German Philosophy

Philosophy 34 (131):355-359 (1959)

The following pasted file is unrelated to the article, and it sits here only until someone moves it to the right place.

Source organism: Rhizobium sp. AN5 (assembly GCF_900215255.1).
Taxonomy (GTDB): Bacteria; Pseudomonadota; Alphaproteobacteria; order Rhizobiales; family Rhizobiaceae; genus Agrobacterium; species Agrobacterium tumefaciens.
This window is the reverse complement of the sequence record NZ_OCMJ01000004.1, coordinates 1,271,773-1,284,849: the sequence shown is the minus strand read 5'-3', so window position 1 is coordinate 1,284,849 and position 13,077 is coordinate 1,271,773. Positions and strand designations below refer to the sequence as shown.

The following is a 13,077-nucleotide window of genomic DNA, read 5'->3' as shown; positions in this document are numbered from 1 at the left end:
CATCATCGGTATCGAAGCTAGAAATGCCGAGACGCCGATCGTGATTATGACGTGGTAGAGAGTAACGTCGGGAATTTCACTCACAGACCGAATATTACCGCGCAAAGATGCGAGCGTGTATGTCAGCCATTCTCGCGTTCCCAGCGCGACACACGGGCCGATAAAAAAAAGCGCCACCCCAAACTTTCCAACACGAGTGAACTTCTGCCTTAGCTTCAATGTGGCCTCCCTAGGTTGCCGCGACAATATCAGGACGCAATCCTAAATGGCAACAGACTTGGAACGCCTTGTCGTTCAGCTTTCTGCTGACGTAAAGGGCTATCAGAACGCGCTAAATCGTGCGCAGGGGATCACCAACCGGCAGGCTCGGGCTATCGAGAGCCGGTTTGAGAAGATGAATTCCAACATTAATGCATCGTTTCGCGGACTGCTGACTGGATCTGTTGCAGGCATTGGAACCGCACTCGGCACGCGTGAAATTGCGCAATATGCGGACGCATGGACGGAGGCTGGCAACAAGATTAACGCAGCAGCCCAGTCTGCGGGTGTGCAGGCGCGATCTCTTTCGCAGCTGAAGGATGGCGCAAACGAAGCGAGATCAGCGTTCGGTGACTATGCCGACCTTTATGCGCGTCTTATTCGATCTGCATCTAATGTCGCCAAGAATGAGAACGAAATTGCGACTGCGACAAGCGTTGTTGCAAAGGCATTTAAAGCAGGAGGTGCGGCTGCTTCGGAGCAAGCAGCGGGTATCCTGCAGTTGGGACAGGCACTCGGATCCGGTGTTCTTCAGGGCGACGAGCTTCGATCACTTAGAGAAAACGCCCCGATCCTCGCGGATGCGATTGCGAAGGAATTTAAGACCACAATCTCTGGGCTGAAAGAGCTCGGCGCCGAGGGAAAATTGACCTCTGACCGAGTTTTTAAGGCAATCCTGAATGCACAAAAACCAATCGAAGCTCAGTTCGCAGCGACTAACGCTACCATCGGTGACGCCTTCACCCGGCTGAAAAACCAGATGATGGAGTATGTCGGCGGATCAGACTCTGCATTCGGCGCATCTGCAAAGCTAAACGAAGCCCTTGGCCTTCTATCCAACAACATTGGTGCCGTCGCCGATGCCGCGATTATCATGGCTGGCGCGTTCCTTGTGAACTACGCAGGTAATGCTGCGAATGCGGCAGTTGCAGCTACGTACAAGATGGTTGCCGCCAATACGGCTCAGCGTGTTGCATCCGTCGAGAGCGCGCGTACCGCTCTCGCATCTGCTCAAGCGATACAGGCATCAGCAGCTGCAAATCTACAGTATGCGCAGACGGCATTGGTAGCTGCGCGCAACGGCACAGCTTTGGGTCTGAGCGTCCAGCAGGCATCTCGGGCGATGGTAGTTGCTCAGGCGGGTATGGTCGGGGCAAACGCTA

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The reputation and influence of an author depends to a large extent on the predilections of a specific society. One and the same person may be esteemed for different aspects of his work in various countries. Edmund Burke is chiefly known for his aesthetics on the continent, and not for his political philosophy as in this country. Georg Simmel, on the other hand, is famous on the continent foremost as a philosopher, but is known in the Anglo–Saxon world only as a sociologist. The Americans even speak of “Simmelism” meaning thereby a sociology analysing the psychological forms of social interaction such as conflict and subordination. The disregard of his philosophical work is a pity, for Simmel was a most stimulating thinker, almost French in his style, a truly European mind belonging with Bergson, Croce and Ortega to a group of philosophical essayists who are the salt of the earth whatever the “scientific” philosophers may say against them. A collection of his essays referring to history, religion, art and society, published under the title Brücke und Tür may be recommended as an introduction. It contains papers, most of them unpublished, of uneven value, but all are characteristic of the most dynamic philosopher I ever met. His thought arose in immediate response to anything which aroused his interest, be it an object, a person or a sociological fact.



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